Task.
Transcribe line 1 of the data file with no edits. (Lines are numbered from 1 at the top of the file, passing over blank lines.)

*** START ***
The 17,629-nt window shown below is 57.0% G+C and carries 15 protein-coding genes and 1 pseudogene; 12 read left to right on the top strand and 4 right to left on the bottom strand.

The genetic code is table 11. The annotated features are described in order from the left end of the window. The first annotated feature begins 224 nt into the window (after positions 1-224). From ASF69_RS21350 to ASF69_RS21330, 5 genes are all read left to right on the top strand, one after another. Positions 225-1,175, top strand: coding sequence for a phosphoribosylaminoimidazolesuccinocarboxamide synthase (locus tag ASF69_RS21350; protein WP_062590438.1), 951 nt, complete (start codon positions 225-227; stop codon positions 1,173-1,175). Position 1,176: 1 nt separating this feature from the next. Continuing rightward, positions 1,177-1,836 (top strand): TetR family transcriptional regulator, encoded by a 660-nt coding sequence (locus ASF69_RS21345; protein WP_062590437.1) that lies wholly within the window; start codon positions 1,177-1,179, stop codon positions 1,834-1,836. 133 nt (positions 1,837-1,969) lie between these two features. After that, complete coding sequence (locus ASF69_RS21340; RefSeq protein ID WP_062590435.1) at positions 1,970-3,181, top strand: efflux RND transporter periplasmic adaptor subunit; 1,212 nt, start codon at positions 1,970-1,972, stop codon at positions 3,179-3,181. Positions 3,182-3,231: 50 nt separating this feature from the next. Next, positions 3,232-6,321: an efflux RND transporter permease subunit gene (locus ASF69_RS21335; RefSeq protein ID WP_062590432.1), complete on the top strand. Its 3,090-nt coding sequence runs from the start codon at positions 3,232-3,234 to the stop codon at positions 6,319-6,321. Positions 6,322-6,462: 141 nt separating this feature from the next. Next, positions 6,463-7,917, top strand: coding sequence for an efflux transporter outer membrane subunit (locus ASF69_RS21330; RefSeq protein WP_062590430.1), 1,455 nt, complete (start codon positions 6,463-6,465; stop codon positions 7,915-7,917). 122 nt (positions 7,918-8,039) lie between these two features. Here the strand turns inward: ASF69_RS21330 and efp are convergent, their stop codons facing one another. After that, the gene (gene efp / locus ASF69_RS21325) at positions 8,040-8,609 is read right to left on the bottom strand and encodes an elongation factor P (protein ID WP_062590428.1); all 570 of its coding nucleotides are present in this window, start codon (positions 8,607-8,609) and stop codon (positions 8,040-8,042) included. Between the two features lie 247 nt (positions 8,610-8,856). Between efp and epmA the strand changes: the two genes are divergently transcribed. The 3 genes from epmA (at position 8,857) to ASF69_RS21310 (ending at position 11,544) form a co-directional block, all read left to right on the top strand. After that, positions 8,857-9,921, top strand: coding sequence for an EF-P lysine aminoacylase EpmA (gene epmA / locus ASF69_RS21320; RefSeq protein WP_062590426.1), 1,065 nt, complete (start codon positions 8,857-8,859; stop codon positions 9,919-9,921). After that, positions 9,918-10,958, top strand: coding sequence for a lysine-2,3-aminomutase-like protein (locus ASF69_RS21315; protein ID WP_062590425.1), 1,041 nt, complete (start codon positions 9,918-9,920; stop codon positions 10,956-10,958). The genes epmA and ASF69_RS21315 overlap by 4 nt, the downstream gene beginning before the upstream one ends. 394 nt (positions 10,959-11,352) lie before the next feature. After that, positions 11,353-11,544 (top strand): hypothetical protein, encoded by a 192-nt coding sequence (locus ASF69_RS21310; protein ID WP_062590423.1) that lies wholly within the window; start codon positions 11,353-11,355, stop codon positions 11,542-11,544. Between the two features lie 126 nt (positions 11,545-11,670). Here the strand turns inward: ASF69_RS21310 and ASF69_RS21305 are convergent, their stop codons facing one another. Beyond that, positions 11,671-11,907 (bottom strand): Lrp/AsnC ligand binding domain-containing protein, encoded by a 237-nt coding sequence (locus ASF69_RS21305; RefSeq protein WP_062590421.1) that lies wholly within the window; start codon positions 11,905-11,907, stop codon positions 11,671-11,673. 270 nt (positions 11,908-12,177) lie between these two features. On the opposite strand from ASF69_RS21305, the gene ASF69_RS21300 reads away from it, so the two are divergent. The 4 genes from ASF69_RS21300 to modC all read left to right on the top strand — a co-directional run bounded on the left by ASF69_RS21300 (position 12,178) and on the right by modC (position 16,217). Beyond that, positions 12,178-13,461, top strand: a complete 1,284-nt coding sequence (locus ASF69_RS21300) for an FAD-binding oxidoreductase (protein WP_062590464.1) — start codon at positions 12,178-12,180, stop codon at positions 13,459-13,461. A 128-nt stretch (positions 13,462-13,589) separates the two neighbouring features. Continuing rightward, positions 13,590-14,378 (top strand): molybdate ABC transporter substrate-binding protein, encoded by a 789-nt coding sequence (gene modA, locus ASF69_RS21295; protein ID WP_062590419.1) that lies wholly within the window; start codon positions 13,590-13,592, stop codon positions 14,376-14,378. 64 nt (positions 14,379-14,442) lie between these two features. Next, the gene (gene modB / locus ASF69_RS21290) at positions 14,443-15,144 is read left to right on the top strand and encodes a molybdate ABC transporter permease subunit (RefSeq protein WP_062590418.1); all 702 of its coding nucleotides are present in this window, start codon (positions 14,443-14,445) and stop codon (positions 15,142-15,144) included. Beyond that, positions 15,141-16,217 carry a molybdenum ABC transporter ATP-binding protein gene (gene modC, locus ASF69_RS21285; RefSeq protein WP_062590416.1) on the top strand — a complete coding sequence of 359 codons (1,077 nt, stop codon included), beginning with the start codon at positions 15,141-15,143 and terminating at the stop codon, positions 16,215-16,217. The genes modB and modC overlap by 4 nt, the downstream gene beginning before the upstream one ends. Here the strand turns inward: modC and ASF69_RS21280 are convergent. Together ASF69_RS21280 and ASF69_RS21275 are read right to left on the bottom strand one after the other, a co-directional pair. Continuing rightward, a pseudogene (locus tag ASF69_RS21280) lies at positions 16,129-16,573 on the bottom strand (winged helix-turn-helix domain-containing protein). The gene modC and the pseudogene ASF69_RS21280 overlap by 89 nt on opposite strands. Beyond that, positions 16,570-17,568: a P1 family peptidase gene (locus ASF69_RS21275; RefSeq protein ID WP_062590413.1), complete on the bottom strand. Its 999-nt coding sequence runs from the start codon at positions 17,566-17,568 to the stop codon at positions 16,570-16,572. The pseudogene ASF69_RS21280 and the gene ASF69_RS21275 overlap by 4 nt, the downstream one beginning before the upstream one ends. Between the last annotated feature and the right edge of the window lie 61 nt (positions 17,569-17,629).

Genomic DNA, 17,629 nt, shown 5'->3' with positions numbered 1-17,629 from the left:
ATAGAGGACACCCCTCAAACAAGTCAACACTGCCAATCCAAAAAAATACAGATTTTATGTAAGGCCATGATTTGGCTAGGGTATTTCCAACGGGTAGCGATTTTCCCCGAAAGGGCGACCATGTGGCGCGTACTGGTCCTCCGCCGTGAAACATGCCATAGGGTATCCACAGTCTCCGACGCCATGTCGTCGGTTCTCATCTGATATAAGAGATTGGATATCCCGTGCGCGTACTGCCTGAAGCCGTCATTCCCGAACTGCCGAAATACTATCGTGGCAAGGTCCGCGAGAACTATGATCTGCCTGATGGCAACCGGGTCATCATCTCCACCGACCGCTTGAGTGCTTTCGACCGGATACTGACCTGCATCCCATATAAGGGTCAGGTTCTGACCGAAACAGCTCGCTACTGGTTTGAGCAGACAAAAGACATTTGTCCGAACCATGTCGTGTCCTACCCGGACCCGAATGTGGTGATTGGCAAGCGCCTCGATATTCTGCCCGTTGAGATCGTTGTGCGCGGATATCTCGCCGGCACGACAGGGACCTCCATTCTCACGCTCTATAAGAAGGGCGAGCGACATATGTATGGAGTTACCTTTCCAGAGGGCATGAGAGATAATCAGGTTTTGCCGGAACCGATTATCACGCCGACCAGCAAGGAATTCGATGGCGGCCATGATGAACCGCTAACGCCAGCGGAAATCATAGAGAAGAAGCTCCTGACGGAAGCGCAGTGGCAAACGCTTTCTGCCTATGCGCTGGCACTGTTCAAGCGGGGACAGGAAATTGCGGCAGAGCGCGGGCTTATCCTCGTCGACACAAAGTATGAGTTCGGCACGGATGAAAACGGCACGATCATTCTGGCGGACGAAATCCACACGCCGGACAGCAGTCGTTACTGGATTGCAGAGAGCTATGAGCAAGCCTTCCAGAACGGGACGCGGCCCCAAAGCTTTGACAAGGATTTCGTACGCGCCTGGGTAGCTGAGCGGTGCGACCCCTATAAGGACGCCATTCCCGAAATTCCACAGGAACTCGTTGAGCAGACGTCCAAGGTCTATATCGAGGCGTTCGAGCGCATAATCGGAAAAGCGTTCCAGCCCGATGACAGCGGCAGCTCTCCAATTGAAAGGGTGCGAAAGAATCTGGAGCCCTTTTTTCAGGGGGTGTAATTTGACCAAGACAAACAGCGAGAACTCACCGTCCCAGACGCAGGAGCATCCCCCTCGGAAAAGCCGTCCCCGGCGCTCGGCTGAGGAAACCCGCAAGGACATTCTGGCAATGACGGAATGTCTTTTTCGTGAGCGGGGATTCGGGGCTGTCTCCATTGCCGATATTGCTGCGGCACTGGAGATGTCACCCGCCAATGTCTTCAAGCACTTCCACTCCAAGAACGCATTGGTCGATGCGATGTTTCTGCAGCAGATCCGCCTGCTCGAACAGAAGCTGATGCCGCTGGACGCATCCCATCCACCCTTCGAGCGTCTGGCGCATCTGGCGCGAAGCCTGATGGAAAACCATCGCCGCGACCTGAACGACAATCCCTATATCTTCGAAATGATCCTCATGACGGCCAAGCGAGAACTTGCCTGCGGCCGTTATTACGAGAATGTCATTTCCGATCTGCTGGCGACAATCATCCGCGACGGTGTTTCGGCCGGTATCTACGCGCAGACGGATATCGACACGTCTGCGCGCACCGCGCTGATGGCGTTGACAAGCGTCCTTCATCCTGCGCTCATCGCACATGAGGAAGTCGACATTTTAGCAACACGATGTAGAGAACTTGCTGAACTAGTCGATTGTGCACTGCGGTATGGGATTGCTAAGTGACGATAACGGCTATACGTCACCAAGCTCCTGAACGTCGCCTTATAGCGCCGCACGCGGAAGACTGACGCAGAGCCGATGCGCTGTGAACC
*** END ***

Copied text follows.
The 17,629-nt window shown below is 57.0% G+C and carries 15 protein-coding genes and 1 pseudogene; 12 read left to right on the top strand and 4 right to left on the bottom strand.